Hi, my name is Keir Winesmith, and I'm coming to you from Ngunnawal country, and what is now Canberra, although I grew up in Gadigal and Wangal country. I am the Head of Digital at the National Gallery in a position supported by Tim Fairfax. I'm a let's say middle aged white man with a beard, largely undifferentiated, I look like many other men of my age. I'm here to talk to you today about Freda Robertshaw's work Composition.
I hadn't heard of Freda Robertshaw, I'd never seen a work by her before, in fact, I saw this one. She mostly painted still life in the 1930s and '40s. She did a lot of landscape painting in and around Sydney, Gadigal country, where she and I both were born and both grew up. It was this work, was the first of hers that I encountered when I was in the Know My Name Part Two exhibition and I saw it to be beautifully modern. And in fact, it had elements that I saw really familiar as someone who spent a lot of time with technology. So I've worked with Illustrator and Photoshop and many other photo manipulation softwares. I’ve built video games and played lots of video games, especially avant-garde and strange ones. And the imagery in the work, for me, had a kind of present tense, a kind of a contemporary feel, although it was made in the 1940s at the end of the second World War.
The work itself is a kind of series of parts. And for me, is a modernist piece, very different from her other works, which were very, let's say, neo-classical, or almost conservative in their compositions. The thing that I like about it is that it's a work of its time. It's at a time when the camera was evolving and becoming almost ubiquitous. Only a few years before this was painted, the Polaroid came out with the first instant camera. And so people were looking through lenses in a way that they weren't before. Back to the work though.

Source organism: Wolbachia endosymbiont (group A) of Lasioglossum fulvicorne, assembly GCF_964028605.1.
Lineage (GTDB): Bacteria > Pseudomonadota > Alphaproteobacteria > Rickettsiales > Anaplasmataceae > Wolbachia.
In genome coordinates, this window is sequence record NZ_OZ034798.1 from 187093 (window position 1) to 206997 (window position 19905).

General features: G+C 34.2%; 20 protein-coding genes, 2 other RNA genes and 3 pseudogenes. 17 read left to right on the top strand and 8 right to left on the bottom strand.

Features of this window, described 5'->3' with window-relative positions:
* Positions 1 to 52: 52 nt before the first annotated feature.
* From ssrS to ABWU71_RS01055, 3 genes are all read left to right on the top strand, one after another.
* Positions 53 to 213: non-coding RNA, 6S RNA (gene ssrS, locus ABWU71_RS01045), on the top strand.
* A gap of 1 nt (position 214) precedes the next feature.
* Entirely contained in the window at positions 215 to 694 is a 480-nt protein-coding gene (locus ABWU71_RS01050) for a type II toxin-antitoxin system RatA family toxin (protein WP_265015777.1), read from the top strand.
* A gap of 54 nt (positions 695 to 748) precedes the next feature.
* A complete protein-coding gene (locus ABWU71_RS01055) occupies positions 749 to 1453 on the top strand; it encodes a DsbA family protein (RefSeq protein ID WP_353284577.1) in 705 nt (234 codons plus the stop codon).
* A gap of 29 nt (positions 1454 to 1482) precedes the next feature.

What excites me about it is that it's a series of paintings within paintings, almost like a mise-en-scène from cinema or from any of the photo manipulation software that you might use on your phone to pastiche different images together, or to affect them, or play with them. One of the paintings within the painting is this landscape which reminds me actually of Gadigal country west... Sorry of Dharug country, west of Sydney. You can zoom in again and see her mark, which, in a way, is the mark of an illustrator, or a kind of an art designer, which is what she went on to become.
As we jumped around the painting there's other marks. So there's a quill that's sort of been left to its own devices, it's created its own rhythm, or the native flower. Although the flower itself is missing so the native leaves, which to me looks like a banksia. Interestingly, she painted some very vibrant and colourful still lives of flowers, and this is not one of them.
But at the center of the painting, the kind of portal into it, is the bit that I've fallen in love with. It grounds the painting, it grounds the eye. It's rich and it's luscious, but it's also a portal into another world. There's something beyond the canvas, in this case it's clouds, but the canvas itself seems to have a texture like it is mirrored. And it's got these set of occlusions using the sort of Photoshop filters that became, famous and ubiquitous 60 or 70 years after this was painted. So a multiplication of the image, occlusion of the image, action of the image.
And as someone with degrees in computer science and art, I love how computational and mathematical it is. How it mixes the human feeling of looking with the computational breakup of space, and lines, and colours, and textures. It's a painting that reveals itself to be not the thing you're looking at, but a representation, a series of marks of things that you look at. It's got its own internal logic. One that I, myself, can't diagnose or break down, but I'm sure if Freda was here now she could explain it to me. Like all great paintings, it's a mixture of marks and ideas, and it leaves space for you to interpret it and look at it with your eye. And for me, I see math and I see art, my two favourite things. Thanks.